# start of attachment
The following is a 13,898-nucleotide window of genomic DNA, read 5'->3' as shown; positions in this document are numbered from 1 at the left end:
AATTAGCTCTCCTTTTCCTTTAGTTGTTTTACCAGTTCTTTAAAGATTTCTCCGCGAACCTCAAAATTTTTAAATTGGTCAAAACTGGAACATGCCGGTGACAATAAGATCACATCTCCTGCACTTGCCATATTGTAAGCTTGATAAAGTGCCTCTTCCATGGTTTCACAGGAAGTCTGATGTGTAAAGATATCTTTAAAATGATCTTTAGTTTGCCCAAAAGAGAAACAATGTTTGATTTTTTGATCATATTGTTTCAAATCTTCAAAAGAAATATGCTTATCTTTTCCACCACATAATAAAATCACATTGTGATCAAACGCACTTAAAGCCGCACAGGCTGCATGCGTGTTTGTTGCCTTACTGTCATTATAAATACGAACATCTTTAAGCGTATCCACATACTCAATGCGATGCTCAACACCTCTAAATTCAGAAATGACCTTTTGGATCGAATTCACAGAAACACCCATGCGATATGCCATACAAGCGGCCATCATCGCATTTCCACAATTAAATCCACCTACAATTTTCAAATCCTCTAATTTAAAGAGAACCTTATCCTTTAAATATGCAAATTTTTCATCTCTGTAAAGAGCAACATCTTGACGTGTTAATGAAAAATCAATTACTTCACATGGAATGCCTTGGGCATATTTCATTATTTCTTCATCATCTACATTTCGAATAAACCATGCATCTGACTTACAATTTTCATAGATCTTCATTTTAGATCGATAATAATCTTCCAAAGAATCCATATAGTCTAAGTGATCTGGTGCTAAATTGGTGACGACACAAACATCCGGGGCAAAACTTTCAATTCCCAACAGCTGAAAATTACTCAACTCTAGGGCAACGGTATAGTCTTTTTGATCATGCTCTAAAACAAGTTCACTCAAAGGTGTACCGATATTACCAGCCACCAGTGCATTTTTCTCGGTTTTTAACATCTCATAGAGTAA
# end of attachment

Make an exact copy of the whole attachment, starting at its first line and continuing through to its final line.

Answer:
The following is a 13,898-nucleotide window of genomic DNA, read 5'->3' as shown; positions in this document are numbered from 1 at the left end:
AATTAGCTCTCCTTTTCCTTTAGTTGTTTTACCAGTTCTTTAAAGATTTCTCCGCGAACCTCAAAATTTTTAAATTGGTCAAAACTGGAACATGCCGGTGACAATAAGATCACATCTCCTGCACTTGCCATATTGTAAGCTTGATAAAGTGCCTCTTCCATGGTTTCACAGGAAGTCTGATGTGTAAAGATATCTTTAAAATGATCTTTAGTTTGCCCAAAAGAGAAACAATGTTTGATTTTTTGATCATATTGTTTCAAATCTTCAAAAGAAATATGCTTATCTTTTCCACCACATAATAAAATCACATTGTGATCAAACGCACTTAAAGCCGCACAGGCTGCATGCGTGTTTGTTGCCTTACTGTCATTATAAATACGAACATCTTTAAGCGTATCCACATACTCAATGCGATGCTCAACACCTCTAAATTCAGAAATGACCTTTTGGATCGAATTCACAGAAACACCCATGCGATATGCCATACAAGCGGCCATCATCGCATTTCCACAATTAAATCCACCTACAATTTTCAAATCCTCTAATTTAAAGAGAACCTTATCCTTTAAATATGCAAATTTTTCATCTCTGTAAAGAGCAACATCTTGACGTGTTAATGAAAAATCAATTACTTCACATGGAATGCCTTGGGCATATTTCATTATTTCTTCATCATCTACATTTCGAATAAACCATGCATCTGACTTACAATTTTCATAGATCTTCATTTTAGATCGATAATAATCTTCCAAAGAATCCATATAGTCTAAGTGATCTGGTGCTAAATTGGTGACGACACAAACATCCGGGGCAAAACTTTCAATTCCCAACAGCTGAAAATTACTCAACTCTAGGGCAACGGTATAGTCTTTTTGATCATGCTCTAAAACAAGTTCACTCAAAGGTGTACCGATATTACCAGCCACCAGTGCATTTTTCTCGGTTTTTAACATCTCATAGAGTAA